Suicide bombers hit U.S., UN offices in Kandahar
Suicide attackers on Monday blew up a truck bomb and raided UN and US charity offices in Kandahar city, killing five Afghans in the latest major attack on American interests in Afghanistan.
The bombers struck outside a compound housing offices of the UN and US-based International Relief and Development (IRD) in Kandahar, as Turkey gears up to host a major conference designed to quicken efforts to end the 10-year war.
The bombing came two days after 17 people died in the deadliest attack yet in Kabul against the US-led NATO mission, including 10 Americans, and three days after a US-run base in Kandahar was targeted.
One attacker detonated the vehicle outside the buildings, killing one unarmed watchman, before three others entered the joint compound, shooting dead three other guards, said provincial police chief Abdul Raziq.
He said the attackers holed themselves up in a veterinary clinic and fired on security forces, also killing a local district police chief before they were themselves shot dead after more than six hours.
“Fighting is over, all the attackers are dead. Search operations are ongoing,” said Raziq.
Taliban spokesman Yousuf Ahmadi said the insurgent group carried out a car bomb attack in Kandahar — the Taliban’s former capital — claiming the UN refugee agency was the target.
A Western diplomat told AFP that the target was still unclear.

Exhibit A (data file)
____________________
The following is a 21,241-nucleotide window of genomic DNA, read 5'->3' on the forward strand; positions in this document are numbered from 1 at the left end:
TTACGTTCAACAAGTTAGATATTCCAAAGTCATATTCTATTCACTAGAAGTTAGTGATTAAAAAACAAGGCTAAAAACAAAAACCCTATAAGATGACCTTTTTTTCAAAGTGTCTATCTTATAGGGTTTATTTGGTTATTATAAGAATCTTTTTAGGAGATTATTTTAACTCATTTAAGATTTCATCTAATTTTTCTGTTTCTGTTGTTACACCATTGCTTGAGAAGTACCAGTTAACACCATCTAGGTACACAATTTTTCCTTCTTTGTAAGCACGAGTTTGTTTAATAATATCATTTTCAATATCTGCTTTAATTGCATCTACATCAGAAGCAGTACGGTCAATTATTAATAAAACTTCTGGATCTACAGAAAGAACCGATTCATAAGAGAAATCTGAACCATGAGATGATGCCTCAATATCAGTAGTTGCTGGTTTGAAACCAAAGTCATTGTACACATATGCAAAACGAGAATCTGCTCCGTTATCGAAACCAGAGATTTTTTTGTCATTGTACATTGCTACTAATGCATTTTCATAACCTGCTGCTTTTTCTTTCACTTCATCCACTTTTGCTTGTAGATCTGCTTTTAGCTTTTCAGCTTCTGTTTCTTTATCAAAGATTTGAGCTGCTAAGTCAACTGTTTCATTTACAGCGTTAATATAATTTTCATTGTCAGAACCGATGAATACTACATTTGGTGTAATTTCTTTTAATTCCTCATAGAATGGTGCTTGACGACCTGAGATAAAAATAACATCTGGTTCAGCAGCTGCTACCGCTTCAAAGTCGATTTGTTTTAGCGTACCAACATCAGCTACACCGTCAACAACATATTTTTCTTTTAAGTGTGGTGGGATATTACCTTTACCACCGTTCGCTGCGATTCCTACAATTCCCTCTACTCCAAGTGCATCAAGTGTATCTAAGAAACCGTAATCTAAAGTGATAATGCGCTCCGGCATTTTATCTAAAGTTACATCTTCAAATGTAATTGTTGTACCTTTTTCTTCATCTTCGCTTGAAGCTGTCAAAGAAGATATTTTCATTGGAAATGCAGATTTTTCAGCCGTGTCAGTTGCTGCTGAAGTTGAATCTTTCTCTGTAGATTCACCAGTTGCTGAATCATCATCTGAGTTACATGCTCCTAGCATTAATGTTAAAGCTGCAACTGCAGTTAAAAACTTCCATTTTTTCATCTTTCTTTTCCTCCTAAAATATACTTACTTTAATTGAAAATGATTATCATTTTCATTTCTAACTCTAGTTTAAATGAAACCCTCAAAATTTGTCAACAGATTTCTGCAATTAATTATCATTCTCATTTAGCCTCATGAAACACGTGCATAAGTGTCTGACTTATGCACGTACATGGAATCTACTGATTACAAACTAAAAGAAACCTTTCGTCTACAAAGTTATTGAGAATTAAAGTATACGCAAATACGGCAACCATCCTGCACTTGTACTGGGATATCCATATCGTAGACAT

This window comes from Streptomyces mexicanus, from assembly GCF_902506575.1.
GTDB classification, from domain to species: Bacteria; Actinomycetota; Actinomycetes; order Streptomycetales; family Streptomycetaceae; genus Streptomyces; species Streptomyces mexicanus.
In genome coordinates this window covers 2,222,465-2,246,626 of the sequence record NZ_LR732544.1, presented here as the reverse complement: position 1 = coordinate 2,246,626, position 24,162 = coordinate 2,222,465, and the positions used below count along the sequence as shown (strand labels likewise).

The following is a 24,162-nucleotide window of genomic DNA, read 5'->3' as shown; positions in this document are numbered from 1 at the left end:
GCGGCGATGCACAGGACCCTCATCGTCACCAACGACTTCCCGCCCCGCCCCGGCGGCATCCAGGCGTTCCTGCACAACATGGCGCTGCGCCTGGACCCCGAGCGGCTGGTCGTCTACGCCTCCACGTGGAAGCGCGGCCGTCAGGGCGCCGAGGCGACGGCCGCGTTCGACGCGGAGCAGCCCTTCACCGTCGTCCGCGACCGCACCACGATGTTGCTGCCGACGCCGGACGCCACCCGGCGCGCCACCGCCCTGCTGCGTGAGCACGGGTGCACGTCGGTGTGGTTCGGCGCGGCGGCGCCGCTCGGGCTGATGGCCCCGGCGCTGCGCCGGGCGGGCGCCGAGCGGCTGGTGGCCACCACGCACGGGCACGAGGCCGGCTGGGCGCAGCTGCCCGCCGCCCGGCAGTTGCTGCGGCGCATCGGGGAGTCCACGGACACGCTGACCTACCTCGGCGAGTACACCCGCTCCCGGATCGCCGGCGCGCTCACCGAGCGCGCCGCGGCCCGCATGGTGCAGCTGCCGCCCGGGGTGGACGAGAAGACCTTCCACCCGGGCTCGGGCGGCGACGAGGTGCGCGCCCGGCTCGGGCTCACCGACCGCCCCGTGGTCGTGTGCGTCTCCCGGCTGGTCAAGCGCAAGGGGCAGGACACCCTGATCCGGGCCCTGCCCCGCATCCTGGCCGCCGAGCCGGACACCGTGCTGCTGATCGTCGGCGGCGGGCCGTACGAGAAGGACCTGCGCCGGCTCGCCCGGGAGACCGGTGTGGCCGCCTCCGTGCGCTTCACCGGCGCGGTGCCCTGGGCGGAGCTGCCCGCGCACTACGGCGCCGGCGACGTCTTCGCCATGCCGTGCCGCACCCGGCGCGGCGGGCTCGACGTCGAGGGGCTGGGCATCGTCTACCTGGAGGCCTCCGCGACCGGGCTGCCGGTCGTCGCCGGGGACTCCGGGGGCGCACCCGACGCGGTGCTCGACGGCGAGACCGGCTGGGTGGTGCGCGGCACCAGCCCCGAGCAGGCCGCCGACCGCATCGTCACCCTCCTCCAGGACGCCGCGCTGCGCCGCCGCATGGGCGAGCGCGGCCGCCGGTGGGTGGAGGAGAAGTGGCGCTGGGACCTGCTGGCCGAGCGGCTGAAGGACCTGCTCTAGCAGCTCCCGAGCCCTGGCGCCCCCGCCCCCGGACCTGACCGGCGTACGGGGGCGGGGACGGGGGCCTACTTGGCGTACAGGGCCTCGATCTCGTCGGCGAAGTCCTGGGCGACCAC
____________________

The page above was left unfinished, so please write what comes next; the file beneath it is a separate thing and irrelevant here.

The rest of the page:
“At this point we are not sure if UNHCR in Kandahar or if the IRD compound was the target. They’re adjacent to one another,” he said.
The volatile city is the largest in southern Afghanistan and the birthplace of the Taliban, who have been fighting for a return to power since being ousted by the US-led invasion in late 2001 that followed the 9/11 attacks.
There is widespread acceptance that there can no battlefield victory in the war, with Western diplomats urging talks to negotiate a political settlement ahead of two international conferences aimed at making long-term plans.
President Hamid Karzai on Monday left for Istanbul, for a regional conference on Wednesday at which he will announce a second wave of areas in up to 17 provinces that will soon be handed over from NATO to Afghan control.
That will mark the second stage of a transition process that began in July and is scheduled to see Afghans take responsibility for national security by the time that NATO winds down its combat mission in the end of 2014.
The conference talks will cover “political, economic and security issues”, Karzai’s office said. He was expected to meet his Turkish counterpart Abdullah Gul and US Secretary of State Hillary Clinton on the sidelines.
Clinton says Washington is now pursuing a three-pronged strategy of “fight, talk, build”, but with the Taliban mounting a series of high-profile deadly attacks, there has been little public evidence of their willingness to talk.
The bodies of the dead from Monday’s Kandahar siege were taken to the nearby Mirwais hospital along with several people wounded in the assault.
Sardar, a doctor at Mirwais hospital, said that apart from the dead, another five people including a Nepalese guard had been admitted with injuries.
According to its website, IRD provides nearly $500 million annually in development assistance to Africa, Asia, Eastern Europe, Latin America, and the Middle East; and works in nearly 40 countries.
The Kandahar area was the focus of a US-led military “surge” of thousands of extra troops ordered into Afghanistan by President Barack Obama in late 2009 as part of a last-ditch military effort to reverse Taliban momentum.
On Friday, the Taliban launched a major assault on a US-run civilian-military base in Kandahar, sparking a four-hour siege that left one Afghan interpreter dead and eight other people wounded.